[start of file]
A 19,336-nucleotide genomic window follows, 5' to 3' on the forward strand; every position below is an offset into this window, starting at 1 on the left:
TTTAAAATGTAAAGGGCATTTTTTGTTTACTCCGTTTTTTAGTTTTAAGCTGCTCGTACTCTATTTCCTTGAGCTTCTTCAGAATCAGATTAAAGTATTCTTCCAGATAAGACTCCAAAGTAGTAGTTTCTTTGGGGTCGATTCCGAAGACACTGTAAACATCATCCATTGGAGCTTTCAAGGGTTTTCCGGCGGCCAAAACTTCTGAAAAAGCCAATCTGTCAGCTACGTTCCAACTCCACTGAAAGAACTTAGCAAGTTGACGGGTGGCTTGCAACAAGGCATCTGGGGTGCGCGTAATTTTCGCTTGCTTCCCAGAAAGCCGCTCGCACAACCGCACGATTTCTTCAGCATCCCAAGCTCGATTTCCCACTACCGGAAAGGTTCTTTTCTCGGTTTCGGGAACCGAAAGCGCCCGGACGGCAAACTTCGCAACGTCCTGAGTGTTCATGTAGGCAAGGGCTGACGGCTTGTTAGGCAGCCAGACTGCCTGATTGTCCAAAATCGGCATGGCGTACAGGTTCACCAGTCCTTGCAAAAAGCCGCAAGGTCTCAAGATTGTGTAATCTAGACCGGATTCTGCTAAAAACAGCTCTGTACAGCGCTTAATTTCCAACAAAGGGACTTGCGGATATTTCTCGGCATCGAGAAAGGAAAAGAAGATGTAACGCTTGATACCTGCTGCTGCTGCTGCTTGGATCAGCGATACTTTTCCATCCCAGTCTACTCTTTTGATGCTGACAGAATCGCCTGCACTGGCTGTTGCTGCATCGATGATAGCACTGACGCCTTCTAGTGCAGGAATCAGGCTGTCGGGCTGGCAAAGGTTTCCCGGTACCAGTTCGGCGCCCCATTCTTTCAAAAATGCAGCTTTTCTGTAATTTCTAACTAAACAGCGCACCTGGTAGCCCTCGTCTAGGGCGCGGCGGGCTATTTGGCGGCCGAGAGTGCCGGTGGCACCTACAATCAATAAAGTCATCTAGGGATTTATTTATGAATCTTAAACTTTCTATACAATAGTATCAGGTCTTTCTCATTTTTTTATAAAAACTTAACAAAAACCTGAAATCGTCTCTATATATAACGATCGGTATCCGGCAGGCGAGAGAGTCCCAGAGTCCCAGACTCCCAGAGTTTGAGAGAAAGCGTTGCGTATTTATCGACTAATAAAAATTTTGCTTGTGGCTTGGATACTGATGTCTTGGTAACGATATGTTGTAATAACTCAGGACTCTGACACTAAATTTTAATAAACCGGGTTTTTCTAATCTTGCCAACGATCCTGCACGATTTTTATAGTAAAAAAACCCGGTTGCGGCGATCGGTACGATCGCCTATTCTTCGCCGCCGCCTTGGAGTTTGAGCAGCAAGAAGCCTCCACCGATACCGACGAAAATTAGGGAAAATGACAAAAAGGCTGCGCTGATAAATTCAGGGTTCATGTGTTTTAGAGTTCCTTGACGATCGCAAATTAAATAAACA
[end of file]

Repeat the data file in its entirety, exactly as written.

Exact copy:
A 19,336-nucleotide genomic window follows, 5' to 3' on the forward strand; every position below is an offset into this window, starting at 1 on the left:
TTTAAAATGTAAAGGGCATTTTTTGTTTACTCCGTTTTTTAGTTTTAAGCTGCTCGTACTCTATTTCCTTGAGCTTCTTCAGAATCAGATTAAAGTATTCTTCCAGATAAGACTCCAAAGTAGTAGTTTCTTTGGGGTCGATTCCGAAGACACTGTAAACATCATCCATTGGAGCTTTCAAGGGTTTTCCGGCGGCCAAAACTTCTGAAAAAGCCAATCTGTCAGCTACGTTCCAACTCCACTGAAAGAACTTAGCAAGTTGACGGGTGGCTTGCAACAAGGCATCTGGGGTGCGCGTAATTTTCGCTTGCTTCCCAGAAAGCCGCTCGCACAACCGCACGATTTCTTCAGCATCCCAAGCTCGATTTCCCACTACCGGAAAGGTTCTTTTCTCGGTTTCGGGAACCGAAAGCGCCCGGACGGCAAACTTCGCAACGTCCTGAGTGTTCATGTAGGCAAGGGCTGACGGCTTGTTAGGCAGCCAGACTGCCTGATTGTCCAAAATCGGCATGGCGTACAGGTTCACCAGTCCTTGCAAAAAGCCGCAAGGTCTCAAGATTGTGTAATCTAGACCGGATTCTGCTAAAAACAGCTCTGTACAGCGCTTAATTTCCAACAAAGGGACTTGCGGATATTTCTCGGCATCGAGAAAGGAAAAGAAGATGTAACGCTTGATACCTGCTGCTGCTGCTGCTTGGATCAGCGATACTTTTCCATCCCAGTCTACTCTTTTGATGCTGACAGAATCGCCTGCACTGGCTGTTGCTGCATCGATGATAGCACTGACGCCTTCTAGTGCAGGAATCAGGCTGTCGGGCTGGCAAAGGTTTCCCGGTACCAGTTCGGCGCCCCATTCTTTCAAAAATGCAGCTTTTCTGTAATTTCTAACTAAACAGCGCACCTGGTAGCCCTCGTCTAGGGCGCGGCGGGCTATTTGGCGGCCGAGAGTGCCGGTGGCACCTACAATCAATAAAGTCATCTAGGGATTTATTTATGAATCTTAAACTTTCTATACAATAGTATCAGGTCTTTCTCATTTTTTTATAAAAACTTAACAAAAACCTGAAATCGTCTCTATATATAACGATCGGTATCCGGCAGGCGAGAGAGTCCCAGAGTCCCAGACTCCCAGAGTTTGAGAGAAAGCGTTGCGTATTTATCGACTAATAAAAATTTTGCTTGTGGCTTGGATACTGATGTCTTGGTAACGATATGTTGTAATAACTCAGGACTCTGACACTAAATTTTAATAAACCGGGTTTTTCTAATCTTGCCAACGATCCTGCACGATTTTTATAGTAAAAAAACCCGGTTGCGGCGATCGGTACGATCGCCTATTCTTCGCCGCCGCCTTGGAGTTTGAGCAGCAAGAAGCCTCCACCGATACCGACGAAAATTAGGGAAAATGACAAAAAGGCTGCGCTGATAAATTCAGGGTTCATGTGTTTTAGAGTTCCTTGACGATCGCAAATTAAATAAACA